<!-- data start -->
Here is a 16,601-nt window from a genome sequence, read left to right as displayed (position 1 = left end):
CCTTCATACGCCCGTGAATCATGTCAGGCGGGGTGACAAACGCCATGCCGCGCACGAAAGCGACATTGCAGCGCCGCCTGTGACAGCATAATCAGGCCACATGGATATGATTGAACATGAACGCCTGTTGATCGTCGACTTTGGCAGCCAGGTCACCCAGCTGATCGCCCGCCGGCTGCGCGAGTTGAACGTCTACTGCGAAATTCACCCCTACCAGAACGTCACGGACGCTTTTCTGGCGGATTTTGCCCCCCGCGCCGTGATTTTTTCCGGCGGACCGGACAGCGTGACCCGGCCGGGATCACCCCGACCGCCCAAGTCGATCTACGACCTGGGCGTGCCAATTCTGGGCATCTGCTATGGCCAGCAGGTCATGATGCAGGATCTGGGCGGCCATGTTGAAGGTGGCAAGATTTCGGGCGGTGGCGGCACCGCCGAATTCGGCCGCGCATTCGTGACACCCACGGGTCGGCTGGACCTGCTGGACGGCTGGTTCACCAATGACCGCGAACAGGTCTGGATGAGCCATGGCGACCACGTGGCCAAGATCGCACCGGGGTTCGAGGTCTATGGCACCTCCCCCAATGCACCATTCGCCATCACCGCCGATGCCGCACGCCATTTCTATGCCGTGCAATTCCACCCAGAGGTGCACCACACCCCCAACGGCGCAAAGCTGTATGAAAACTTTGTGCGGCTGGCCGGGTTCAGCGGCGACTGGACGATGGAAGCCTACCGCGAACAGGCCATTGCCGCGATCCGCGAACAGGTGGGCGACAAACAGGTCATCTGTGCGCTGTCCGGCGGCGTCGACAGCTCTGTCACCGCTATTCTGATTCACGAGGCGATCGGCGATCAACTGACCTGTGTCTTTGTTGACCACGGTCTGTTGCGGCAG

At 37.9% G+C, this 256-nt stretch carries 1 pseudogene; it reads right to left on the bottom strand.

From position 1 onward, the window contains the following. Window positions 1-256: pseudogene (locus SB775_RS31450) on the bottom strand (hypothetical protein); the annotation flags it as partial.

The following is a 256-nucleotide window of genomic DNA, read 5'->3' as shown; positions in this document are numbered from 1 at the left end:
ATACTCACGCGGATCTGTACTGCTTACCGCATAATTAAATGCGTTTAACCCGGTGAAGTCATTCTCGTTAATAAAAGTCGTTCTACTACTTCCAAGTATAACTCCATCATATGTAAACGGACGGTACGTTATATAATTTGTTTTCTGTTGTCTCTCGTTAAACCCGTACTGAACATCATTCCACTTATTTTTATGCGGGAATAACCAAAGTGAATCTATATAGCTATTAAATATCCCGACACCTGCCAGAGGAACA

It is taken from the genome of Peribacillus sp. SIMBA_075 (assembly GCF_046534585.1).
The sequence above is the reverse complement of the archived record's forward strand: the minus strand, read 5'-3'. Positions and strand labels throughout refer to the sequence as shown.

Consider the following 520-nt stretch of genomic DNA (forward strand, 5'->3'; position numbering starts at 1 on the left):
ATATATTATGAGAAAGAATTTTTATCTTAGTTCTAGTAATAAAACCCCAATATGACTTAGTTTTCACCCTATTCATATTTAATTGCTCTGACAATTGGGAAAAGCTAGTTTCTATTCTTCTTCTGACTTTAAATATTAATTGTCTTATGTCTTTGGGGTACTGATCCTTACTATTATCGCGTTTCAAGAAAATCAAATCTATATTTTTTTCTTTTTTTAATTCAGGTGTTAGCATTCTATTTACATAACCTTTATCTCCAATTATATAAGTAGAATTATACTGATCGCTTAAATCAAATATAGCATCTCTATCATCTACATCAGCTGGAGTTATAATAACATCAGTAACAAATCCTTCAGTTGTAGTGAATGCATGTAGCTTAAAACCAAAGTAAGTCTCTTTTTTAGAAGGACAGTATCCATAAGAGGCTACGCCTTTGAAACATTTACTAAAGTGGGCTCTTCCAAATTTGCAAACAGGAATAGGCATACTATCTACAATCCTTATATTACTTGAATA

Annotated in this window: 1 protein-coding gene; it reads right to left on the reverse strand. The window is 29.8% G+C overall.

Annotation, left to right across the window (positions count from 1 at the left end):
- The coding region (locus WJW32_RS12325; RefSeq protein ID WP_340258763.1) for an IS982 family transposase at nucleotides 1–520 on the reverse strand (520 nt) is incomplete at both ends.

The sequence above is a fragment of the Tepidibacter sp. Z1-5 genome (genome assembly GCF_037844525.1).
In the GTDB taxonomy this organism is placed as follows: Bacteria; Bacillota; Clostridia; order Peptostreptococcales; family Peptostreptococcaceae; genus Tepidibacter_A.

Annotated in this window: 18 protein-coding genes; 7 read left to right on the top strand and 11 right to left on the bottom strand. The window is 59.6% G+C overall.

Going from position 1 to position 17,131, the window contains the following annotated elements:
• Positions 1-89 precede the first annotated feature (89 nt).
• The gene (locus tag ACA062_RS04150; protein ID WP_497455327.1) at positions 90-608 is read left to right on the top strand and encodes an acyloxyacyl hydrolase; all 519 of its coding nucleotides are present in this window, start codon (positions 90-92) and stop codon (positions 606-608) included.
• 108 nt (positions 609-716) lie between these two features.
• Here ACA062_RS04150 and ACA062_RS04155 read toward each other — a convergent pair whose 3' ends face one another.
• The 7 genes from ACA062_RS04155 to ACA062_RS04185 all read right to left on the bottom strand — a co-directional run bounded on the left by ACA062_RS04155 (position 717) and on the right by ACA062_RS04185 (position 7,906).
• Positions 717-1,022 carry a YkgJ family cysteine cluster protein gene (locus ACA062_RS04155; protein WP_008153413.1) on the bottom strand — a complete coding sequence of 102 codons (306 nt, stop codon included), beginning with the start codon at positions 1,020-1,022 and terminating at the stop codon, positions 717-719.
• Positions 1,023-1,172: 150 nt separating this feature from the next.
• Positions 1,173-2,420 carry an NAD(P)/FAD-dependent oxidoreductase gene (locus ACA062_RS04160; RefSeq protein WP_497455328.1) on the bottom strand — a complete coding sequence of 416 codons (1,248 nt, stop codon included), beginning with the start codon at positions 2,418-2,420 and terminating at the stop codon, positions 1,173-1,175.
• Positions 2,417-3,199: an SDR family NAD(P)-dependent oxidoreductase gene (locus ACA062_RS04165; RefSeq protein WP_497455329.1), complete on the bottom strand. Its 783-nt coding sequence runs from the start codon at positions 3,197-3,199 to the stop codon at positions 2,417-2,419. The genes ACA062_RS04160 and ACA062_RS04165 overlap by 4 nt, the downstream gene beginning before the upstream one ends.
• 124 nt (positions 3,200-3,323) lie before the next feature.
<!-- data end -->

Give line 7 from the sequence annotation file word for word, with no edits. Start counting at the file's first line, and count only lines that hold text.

It is taken from the genome of Peribacillus sp. SIMBA_075 (assembly GCF_046534585.1).